Once I pressed Play, I again quickly put the phone back into the viewer one final time, again turned off my lights, and anxiously waited to see how different this experience would be with the cardboard viewer. As the film began, I at first thought I noticed a 3D effect to the film and got excited. But then, as the film proceeded, there was no 3D effect at all. The film was blurry. Straight up blurry. So blurry, in fact, that I couldn’t make it past the first three minutes. It hurt my brain. You’ve got to be kidding me? I tried everything: re-aligning the cardboard, making it tighter, and so on. Nope, nothing improved it. Perhaps it was just a poor product. I asked my friend to test hers, but it was blurry for her as well.

Then, I thought, Well, maybe because I didn’t use the setup recommended by The Times, it didn’t work. So I did some research online. I read that, Sunday subscribers to The Times had received a complimentary Google Cardboard in early November. But it turned out that even those people had issues: “In reviews for NYT VR, many iPhone users complained of seeing double. It turns out that, if the stereoscopic effect that is intended to make the videos appear as if they’re in 3D isn’t precisely configured for your phone, it can end up making people sick.”

The Times indicated they were working on the issue and, overall, NYT VR seems to be performing well for most people. “The NYT VR app currently has an average rating of four out of five stars on both app stores, so clearly it didn’t give every single one of its users a headache. Many of the people who were able to get it working were effusive with praise and astonishment at the experience.” [2]

Storytelling: The Medium Is the Message

One detail I left out earlier, when describing my experience of using NYT VR, was that, when I first started moving my phone to experience the initial minutes of the film, I said out loud, “That’s cool!” And it was. The use of technology and the film-making approach were very impressive. I had found myself thinking I was situated with the people in the film. When detailing the scene with the airplanes earlier in this column, I used language to refer to myself, not just as the viewer of the film, but a viewer who was standing outside the tape, as though I were there.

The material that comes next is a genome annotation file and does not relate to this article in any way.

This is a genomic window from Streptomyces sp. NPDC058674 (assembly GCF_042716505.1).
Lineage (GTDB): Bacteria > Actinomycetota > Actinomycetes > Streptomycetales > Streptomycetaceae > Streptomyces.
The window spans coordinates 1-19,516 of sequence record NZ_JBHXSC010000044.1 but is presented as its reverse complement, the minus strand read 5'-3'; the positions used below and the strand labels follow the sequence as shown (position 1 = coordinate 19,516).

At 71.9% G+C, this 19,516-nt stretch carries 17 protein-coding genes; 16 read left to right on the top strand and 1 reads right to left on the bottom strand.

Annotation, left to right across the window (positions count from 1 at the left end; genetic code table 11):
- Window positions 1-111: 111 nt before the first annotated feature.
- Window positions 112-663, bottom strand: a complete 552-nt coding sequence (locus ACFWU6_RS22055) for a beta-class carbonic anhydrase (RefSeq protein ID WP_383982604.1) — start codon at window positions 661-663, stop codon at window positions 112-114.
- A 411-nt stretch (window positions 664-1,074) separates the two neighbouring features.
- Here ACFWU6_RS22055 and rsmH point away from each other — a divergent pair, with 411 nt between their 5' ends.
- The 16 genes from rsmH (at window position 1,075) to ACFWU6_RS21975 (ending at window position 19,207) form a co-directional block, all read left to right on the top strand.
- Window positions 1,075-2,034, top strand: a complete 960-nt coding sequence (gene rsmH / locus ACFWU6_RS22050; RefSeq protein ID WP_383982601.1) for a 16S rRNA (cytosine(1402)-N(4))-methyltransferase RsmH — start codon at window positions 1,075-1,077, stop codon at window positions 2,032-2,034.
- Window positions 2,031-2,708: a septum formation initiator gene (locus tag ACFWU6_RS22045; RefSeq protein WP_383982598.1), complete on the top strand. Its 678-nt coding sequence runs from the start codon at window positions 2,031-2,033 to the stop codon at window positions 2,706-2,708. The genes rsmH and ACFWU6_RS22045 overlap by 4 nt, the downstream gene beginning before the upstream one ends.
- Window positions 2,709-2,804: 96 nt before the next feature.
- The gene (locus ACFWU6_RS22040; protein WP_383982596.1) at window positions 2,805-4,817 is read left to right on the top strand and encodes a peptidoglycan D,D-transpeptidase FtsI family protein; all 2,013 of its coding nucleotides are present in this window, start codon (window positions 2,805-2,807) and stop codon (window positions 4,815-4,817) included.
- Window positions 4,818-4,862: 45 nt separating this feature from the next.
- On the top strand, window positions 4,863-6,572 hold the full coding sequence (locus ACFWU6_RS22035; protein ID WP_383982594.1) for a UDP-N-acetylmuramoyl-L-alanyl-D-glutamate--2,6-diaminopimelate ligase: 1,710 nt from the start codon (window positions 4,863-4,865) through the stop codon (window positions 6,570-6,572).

I question how genuine a connection one could truly have with the people in “The Displaced”—or in any future films The Times produces—when the technology and the necessary devices are so obviously and literally in your face. The aspiration should be for the message and story to trump the medium, but it’s obvious that Marshall McLuhan was right: you cannot separate the two.

The headline for the launch of NYT VR was: “NYT VR: How to Experience a New Form of Storytelling from The Times.” The key words are form and storytelling. I would argue that NYT VR put form first. For example, the only way I could find “The Displaced” was by doing a search or visiting the Technology section. I couldn’t find the film through content that related to the refugee crisis.

Also, when I visited the FAQs for NYT VR, I scrolled through ten questions relating to troubleshooting the technology and when new videos would be available. Then, when I reached the bottom of the screen, I read: “I’d like to make a charitable donation to help support those impacted by the refugee crisis. Does The Times have a recommended charity? Yes, visit this page for a list of recommendations compiled by Charity Navigator, a nonprofit group that evaluates American charities.” So, if the NYT VR was a success, and you felt a connection with the people in the film and compelled to take action—through the story—the information you needed to do so was trumped by the technology—the form.

Over time, I hope The Times can more seamlessly weave the VR form into their content. Once the excitement over the launch of NYT VR passes, The Times should gradually stop promoting and marketing the technology and simply let their audience experience it.

“The Displaced” actually exists as a lengthy feature article on their site, supported by numerous photos. I read the article after I had experienced using NYT VR and found that the combination of the two—getting immersed in the refugees’ world both through the app on my phone and by reading the static prose and imagery—provided a more holistic view of the refugees’ world than either accomplished on its own. It certainly will take time—and, honestly, a solid experience design strategy—for virtual reality to blend with other more traditional forms of storytelling to create the best, most immersive experience. Nevertheless, I’m eager to see that future. 


[1] The New York Times Magazine. “NYT VR: How to Experience a New Form of Storytelling from The Times.” The New York Times Magazine, November 5, 2015. Retrieved November 17, 2015.

[2] Leswing, Kif. “Why ‘The New York Times’ VR App Gave Some People Double Vision This Weekend.” Fortune, November 9, 2015. Retrieved November 17, 2015.

Director of Strategy & Experience Design at NTT Data

Woodbridge, New Jersey, USA

Laura KellerLaura’s 10 years of experience have focused on representing the human element in any interaction with a brand through actionable, business-impacting insight gathering and design. At NTT Data, Laura leads cross-channel experience design strategy engagements for clients. Clients have included AstraZeneca, Hachette Book Group, GlaxoSmithKline, Prostate Cancer Foundation, Honeywell, and the NBA. In addition to her Service Design column for UXmatters, Laura has written articles for the Service Design Network’s Touchpoint: The Journal of Service Design, User Experience Magazine, Communication Arts, and Johnny Holland. She has presented on service design at SDN’s Global Service Design Conference, the Usability Professionals’ Association International Conference, IxDA New York City, and IxDA New Jersey.  Read More